Dan Walters, Sacramento/Modesto Bee Columnist
August 12, 2008 10:55:04 PM — It's still a long way from being fully cooked, but the fuzzy outline of a deal on the much-delayed, deficit-ridden state budget is becoming visible as the deadline for placing measures on the November ballot draws near.
Secretary of State Debra Bowen says Saturday is the deadline, but Capitol types believe it could be stretched a week or two. And the deadline, whenever it may be, is an important ingredient in any budget deal, because at least one of the pending elements would have to be placed before voters.
The central element is what Gov. Arnold Schwarzenegger calls "budget reform" – some new constitutional provisions aimed at preventing future fiscal problems by creating a "rainy day" reserve and giving governors more authority to cut spending when revenue falls short.
He's willing to trade some new taxes – especially a temporary boost in sales taxes that would raise about $6 billion a year – for those reforms, even though Republican legislators balk at new taxes and Democrats don't like spending curbs.
"We believe they need to come out of their partisan corners," Schwarzenegger spokesman Aaron McLear said Tuesday, adding that if there's no deal before the ballot deadline, there will be a "total meltdown."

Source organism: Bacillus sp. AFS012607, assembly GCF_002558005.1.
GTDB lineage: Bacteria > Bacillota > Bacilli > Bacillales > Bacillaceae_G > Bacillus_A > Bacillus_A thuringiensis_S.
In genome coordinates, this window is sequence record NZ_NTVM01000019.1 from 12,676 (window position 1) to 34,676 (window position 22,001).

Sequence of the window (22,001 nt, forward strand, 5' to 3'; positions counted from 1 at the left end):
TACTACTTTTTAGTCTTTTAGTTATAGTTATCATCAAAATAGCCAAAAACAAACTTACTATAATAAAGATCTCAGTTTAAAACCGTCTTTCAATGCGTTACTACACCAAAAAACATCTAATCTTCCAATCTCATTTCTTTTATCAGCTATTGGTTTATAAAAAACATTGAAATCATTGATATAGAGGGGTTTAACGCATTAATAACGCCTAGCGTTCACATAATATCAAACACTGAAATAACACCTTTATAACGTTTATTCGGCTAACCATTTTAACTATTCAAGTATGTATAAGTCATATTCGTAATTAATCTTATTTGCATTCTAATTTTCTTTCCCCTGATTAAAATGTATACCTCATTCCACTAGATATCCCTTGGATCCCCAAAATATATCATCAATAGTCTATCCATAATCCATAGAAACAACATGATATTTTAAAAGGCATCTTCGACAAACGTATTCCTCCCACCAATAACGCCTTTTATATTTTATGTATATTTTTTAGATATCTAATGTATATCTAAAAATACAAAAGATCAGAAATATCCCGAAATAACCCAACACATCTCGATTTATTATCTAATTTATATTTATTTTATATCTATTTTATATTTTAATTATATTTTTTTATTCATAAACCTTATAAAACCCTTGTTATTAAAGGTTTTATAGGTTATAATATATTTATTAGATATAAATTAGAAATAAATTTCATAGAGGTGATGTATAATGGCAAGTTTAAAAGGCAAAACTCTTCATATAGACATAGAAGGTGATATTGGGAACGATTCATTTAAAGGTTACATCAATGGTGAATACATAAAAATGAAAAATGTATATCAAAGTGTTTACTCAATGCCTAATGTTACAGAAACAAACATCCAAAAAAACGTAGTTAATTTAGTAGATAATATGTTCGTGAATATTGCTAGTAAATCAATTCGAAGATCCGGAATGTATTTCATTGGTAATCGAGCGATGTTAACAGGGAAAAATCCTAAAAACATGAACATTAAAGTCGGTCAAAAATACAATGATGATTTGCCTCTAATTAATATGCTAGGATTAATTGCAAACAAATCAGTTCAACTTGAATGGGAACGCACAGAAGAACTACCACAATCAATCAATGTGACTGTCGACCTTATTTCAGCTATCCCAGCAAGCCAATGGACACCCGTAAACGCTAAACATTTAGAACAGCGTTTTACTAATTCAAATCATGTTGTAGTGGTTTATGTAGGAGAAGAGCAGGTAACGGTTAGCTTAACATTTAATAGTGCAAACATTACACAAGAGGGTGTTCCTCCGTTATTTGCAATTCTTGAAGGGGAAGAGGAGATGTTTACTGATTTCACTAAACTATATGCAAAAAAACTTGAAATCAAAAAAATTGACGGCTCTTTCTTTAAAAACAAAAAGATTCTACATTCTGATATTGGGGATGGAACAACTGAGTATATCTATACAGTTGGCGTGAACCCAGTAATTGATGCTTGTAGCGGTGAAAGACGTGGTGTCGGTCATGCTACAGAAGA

It's apparent that if Schwarzenegger can reach agreement with Democrats on reforms to be submitted to voters, plus other details, he would then work on two Republican senators to vote for the deal, thus giving it the required two-thirds majority, and if that happens, it would ramp up pressure on Republican Assembly members to agree.
It's assumed that Republican Sen. Abel Maldonado of Santa Maria would go along; he broke ranks with other Republicans last year on the budget. And when Bakersfield Sen. Roy Ashburn indicated to a radio talk show host on Monday that he might be open to a deal that included taxes, despite the GOP's no-new-tax pledge, the speculation meter soared and conservative radio talkers and bloggers immediately raised the alarm.
"We are going to have to see what the total package is," Ashburn said. "What the governor proposed I am not sure can be characterized as a tax increase."
There are obviously a lot of "ifs" attached to the scenario, and with the ballot deadline looming, there's not a lot of time to get it done.
It's at least noteworthy that this year, Schwarzenegger is doing something that he eschewed during last year's version of the annual budget battle – getting his hands dirty by trying to pick off individual Republican legislators rather than relying on the GOP leadership to deliver.
Whether the governor can make it happen is still uncertain, if for no other reason than his credibility in the Capitol is not very high, given his tendency to draw lines in the sand and then immediately erase them.
Republicans remain fearful that he'll promise a tough budget reform package, but then cave in to Democrats as he has in the past, leaving only the new taxes in place.